4. if you diy you should definitely use a smoke measuring instrument, the kind you put a paper element into (about $120), pump the furnace exhaust through and then look at the stain on the paper.

Assuming you are comfortable with cleaning your system, changing a nozzle, and adjusting the air I suggest using the smoke tester to find a range of stains by varying the air opening. I would not recommend trying to get zero smoke, I think that is too lean. The tester shows a range (0 - 10)and at 2 or 3 it says you might only have to clean once a year, and at 1 it says should not build up much soot at all, and 4 it begins to warn. However I think 0 can lead to just too much air. However if you disagree that is ok. I'm just saying this is not rocket science like some people imply.

But it is dangerous I repeat, so if you are not sure of yourself don't try it.

Another big recommendation is to check your system a few times each year to see how your combustion is. Also when you have too much air going into your burner the flame gets kind of noisy, you are kind of turning it into a blow torch! Common sense should prevail. hope this helped somebody.

btw my air setting on my becket changes the paper stain with an air opening change from say 2 1/2 to 3 or 3 1/2. You can see for yourself that you are ok withing a pretty wide range. It is not like you need an adjustment of 2.15!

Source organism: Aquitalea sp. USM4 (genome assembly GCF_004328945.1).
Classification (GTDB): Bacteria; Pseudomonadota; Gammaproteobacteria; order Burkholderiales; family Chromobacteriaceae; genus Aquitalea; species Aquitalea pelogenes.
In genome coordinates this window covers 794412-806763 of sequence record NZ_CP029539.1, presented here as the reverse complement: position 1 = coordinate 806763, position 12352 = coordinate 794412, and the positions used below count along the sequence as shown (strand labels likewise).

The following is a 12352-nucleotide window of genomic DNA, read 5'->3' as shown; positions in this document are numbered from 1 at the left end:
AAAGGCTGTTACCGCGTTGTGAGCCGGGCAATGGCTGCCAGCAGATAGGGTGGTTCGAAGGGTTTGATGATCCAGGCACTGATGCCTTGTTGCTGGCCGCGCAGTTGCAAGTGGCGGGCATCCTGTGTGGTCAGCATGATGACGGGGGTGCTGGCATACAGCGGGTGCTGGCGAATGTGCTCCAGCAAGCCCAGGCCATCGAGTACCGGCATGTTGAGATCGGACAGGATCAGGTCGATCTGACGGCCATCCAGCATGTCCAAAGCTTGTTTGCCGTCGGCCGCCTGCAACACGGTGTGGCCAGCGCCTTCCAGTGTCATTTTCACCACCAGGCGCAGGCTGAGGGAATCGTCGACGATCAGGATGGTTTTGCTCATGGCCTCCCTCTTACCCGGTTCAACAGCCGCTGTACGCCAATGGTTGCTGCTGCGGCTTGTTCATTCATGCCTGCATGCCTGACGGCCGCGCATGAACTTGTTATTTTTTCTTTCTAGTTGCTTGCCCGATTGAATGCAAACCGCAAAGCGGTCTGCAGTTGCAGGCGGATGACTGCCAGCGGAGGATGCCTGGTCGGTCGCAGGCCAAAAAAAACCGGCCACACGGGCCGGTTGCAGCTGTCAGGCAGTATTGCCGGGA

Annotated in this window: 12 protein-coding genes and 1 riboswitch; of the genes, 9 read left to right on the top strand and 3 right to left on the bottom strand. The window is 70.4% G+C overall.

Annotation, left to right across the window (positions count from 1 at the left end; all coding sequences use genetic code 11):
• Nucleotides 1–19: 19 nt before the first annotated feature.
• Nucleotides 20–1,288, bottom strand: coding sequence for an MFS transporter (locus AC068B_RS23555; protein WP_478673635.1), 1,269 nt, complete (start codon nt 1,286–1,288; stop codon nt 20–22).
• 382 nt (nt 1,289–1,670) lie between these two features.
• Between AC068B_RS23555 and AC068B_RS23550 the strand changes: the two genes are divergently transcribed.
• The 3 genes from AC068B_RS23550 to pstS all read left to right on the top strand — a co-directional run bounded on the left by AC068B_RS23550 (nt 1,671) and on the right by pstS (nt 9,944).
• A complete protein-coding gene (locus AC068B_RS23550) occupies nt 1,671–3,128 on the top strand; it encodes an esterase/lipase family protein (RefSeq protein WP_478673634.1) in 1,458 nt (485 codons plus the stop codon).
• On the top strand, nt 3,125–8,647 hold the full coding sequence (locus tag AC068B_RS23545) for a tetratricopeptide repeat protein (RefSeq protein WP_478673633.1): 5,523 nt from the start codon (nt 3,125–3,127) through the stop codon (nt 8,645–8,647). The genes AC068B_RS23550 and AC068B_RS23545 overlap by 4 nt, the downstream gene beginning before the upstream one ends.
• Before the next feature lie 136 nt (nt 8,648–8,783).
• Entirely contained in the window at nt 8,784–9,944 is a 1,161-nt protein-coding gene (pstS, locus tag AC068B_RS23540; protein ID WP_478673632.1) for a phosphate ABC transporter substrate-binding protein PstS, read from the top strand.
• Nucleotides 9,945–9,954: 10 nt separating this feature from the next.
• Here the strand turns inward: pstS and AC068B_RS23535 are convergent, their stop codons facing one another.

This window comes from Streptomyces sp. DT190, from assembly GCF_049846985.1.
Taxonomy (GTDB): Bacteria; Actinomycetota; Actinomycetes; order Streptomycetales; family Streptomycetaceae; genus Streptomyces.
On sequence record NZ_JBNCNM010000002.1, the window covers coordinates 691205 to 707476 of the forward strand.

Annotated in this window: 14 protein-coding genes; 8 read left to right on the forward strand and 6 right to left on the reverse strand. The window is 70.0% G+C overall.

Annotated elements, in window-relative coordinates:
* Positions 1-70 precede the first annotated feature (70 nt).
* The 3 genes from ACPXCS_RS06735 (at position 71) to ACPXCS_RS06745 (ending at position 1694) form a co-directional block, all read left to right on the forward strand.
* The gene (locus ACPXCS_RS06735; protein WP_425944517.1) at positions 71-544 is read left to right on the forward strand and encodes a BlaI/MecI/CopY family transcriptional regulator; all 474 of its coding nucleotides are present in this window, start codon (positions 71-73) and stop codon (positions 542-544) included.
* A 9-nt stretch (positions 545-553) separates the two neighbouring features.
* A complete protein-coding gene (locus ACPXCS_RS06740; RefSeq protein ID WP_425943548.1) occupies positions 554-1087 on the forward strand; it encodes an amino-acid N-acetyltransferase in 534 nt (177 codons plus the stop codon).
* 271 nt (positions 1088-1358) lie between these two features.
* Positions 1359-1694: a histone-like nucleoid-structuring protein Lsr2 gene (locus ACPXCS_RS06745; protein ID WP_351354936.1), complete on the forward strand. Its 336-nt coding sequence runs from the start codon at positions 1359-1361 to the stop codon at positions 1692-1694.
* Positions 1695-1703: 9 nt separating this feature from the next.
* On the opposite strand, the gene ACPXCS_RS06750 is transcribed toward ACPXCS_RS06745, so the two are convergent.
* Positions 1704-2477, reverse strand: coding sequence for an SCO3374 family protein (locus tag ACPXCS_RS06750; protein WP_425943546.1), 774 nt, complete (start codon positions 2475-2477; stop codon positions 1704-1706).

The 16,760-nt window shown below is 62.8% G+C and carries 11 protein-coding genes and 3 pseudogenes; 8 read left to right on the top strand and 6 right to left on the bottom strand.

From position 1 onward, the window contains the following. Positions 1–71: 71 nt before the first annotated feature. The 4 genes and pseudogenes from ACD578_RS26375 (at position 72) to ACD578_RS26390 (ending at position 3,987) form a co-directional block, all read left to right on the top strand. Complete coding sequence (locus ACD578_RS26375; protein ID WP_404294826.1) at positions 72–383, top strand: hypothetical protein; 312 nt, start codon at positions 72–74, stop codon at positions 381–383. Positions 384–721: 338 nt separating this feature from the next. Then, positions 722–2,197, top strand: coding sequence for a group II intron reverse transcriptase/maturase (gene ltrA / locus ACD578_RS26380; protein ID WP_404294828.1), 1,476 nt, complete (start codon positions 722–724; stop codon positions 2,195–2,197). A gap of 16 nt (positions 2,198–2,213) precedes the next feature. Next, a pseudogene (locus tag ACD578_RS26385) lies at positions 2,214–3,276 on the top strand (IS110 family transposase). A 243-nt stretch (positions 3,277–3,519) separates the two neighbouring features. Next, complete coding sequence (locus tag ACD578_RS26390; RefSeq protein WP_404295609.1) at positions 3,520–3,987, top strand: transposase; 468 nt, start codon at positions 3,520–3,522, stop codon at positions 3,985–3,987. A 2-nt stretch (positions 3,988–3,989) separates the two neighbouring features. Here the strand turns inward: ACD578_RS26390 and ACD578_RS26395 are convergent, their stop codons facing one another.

[EDITOR's NOTES - This post contains one man's OPINIONS. The FACT is that if you do not have the proper equipment to adjust a burner to MANUFACTURER's SPECIFICATION, you should not even attempt to do any adjustments on the burner. MODERN EQUIPMENT needs to be adjusted with MODERN EQUIPMENT, meaning PROPER COMBUSTION ANALYSIS TOOLS that allow you to measure and adjust either CO2 OR O2, CO, and SMOKE. No, it is not 'rocket science', but it IS COMBUSTION SCIENCE. -- NJT moderator]
 

Last edited by NJT; 12-13-12 at 03:43 PM.
  #32  
Old 12-13-12, 11:12 AM
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This is an old thread and I am closing it.

Any questions regarding oil burners and adjustments please start a new post.

Thanks.